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"So as usual, the U.S. will probably be behind every other developed country when it comes time to deliver this tech to the consumer."

You should consider moving to one of those other developed countries.
Posted by lkrupp (1608 comments )
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Might not be such a bad idea since we keep sending our jobs over-seas anyways. We might have to relocate to those other developed countries in order to find decent work.

It's a shame that you can go to the store to buy an American flag only to see it was made in China. So we can't even make our own flags anymore, so how are we going to keep up with the rest of the industrialized world in terms of bandwidth?
Posted by SeizeCTRL (1333 comments )
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I read some lawmakers may be trying to change that though. At least when it comes to flags flown on federal property. <a class="jive-link-external" href="http://abcnews.go.com/Politics/wireStory?id=5373967" target="_newWindow">http://abcnews.go.com/Politics/wireStory?id=5373967</a> I haven't really formed an opinion about it though.
Posted by Imalittleteapot (835 comments )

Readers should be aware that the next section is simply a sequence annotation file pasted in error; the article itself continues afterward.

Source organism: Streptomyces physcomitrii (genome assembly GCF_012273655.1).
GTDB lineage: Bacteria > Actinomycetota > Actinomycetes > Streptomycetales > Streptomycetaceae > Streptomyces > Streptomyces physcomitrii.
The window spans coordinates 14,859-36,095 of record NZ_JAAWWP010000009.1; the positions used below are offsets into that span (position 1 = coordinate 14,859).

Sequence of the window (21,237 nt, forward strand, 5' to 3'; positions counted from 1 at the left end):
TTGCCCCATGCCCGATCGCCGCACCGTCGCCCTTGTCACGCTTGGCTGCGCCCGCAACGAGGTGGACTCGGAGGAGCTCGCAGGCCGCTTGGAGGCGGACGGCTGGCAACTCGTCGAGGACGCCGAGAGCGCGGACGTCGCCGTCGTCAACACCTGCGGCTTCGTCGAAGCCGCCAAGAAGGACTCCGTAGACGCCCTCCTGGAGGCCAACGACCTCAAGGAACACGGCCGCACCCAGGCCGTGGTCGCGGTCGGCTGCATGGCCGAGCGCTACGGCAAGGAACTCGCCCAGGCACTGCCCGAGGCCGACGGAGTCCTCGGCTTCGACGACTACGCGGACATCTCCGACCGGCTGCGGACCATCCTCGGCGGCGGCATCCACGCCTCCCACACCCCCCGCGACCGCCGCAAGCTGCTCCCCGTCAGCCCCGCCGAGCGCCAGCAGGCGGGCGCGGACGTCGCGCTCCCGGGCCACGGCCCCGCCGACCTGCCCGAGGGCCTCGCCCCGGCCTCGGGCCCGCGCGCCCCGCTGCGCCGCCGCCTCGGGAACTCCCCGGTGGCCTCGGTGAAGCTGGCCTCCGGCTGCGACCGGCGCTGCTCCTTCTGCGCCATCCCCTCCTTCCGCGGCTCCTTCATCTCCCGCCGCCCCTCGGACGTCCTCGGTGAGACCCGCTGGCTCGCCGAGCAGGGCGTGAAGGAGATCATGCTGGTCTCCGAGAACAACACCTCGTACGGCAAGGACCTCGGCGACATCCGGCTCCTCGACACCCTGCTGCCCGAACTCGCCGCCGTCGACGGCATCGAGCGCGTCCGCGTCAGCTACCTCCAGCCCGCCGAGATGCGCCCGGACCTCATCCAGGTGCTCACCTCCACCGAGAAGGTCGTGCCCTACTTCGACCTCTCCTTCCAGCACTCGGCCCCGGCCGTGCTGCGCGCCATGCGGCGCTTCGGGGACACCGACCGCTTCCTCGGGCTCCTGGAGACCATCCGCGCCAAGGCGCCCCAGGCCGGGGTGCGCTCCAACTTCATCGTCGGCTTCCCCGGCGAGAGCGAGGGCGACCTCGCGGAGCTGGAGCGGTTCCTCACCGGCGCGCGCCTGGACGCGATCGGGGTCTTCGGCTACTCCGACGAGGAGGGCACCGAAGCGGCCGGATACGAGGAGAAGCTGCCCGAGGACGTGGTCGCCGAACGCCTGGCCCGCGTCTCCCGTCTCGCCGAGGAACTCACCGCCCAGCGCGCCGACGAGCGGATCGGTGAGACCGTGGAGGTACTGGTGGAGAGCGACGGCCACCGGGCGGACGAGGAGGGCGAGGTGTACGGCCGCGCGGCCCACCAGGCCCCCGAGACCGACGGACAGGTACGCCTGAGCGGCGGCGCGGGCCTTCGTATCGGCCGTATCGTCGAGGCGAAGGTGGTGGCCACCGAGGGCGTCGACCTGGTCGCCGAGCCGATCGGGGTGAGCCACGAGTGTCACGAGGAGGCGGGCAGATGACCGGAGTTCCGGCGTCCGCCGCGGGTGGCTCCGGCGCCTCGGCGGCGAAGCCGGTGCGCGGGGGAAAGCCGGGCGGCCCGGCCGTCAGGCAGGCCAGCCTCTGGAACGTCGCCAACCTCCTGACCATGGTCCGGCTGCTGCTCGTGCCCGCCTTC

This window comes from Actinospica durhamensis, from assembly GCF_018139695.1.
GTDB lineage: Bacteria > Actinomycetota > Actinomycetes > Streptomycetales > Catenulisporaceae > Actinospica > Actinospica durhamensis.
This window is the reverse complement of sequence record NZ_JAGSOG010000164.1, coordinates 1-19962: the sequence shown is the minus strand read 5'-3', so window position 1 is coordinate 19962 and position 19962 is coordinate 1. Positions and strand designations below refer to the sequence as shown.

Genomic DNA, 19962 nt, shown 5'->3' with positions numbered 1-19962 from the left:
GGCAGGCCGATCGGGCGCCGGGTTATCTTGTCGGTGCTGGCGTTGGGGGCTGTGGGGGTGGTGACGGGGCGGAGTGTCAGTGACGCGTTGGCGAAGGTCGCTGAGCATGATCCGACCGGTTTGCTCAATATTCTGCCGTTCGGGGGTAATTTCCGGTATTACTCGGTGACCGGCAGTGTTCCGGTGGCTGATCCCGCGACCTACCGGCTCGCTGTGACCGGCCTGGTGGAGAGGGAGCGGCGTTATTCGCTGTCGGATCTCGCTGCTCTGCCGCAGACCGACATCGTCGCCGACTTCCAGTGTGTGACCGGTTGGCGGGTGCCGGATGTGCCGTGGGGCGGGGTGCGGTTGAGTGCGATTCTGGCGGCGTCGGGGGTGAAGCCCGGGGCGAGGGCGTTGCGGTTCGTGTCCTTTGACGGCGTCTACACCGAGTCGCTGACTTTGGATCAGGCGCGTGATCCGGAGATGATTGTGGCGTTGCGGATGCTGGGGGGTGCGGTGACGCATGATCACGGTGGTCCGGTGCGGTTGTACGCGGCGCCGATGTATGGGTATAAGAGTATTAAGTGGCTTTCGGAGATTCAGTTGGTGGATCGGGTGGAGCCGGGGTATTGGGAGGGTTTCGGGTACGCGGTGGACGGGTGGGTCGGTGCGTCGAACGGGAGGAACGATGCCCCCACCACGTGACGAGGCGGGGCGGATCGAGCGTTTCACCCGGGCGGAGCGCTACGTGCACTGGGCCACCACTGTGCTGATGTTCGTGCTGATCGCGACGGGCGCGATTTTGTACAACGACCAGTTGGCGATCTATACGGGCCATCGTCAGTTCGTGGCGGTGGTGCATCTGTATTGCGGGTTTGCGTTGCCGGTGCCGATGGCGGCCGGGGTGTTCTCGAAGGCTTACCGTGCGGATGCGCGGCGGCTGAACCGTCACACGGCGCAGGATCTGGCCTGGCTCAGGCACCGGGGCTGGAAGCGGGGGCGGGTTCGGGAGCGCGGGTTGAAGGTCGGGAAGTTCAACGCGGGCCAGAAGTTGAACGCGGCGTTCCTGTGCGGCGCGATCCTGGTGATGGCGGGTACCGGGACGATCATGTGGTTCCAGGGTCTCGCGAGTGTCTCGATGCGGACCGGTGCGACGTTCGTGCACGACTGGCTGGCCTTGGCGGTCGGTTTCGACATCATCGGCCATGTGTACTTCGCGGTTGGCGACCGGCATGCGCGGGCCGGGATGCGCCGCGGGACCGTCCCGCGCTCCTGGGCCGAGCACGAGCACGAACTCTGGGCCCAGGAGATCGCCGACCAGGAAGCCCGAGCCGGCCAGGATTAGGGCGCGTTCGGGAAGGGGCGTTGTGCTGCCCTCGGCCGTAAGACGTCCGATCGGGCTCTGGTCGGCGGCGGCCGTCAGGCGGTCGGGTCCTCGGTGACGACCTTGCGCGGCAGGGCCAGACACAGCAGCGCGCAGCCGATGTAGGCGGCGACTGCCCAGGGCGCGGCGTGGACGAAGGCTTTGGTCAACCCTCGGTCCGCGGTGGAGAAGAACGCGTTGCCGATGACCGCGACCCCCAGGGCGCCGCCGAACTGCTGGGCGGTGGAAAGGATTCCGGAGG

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I can't wait. *physicist*
Posted by Michichael (723 comments )
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1,250 Mbit/s is nothing hardly to make a big fuss about. Would I like to have access to this type of access? Yes! Is it revolutionary? No!
OC-24 is roundabout those throughputs if I am not mistaken.

What would be interesting to know is on what type of equipment and what technologies they gonna use for the storage and network needs.
Posted by Double Click (1 comment )
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Read more about it at the following site

<a class="jive-link-external" href="http://gridcafe.web.cern.ch/gridcafe/index.html" target="_newWindow">http://gridcafe.web.cern.ch/gridcafe/index.html</a>
Posted by maatghandi (1 comment )
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From the Grid Cafe website:

"Imagine several million computers, including desktops, laptops, supercomputers, data vaults, and instruments such as meteorological sensors and telescopes. These computers are all over the world and belong to many different people.

Now imagine that you connect all of these computers in to a single, huge and super-powerful computer. Wow! This huge, sprawling, global computer is what many people dream "The Grid" will be."

Hey, isn't this SkyNet?
Posted by Anone_Maus (1 comment )
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SkyNet rofl.
Posted by dhena81 (8 comments )
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So a 15-petabyte network belongs to the 7th age of computing?
Posted by jef5623 (46 comments )
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this all doesnt matter for us anyway, the ISP's already said they're shutting down the web in 2012, making it the commercial behomouth they dream of. Meaning that since the middle class is disappearing no one will have the cash to pay for shiz they dont want anyways, or spend the cash searching for something good, which wouldnt exist anyways since no one had the cash to visit them and sutain their site in the first place. Then we all go to FEMA camps anyhow...
Posted by mRfung (15 comments )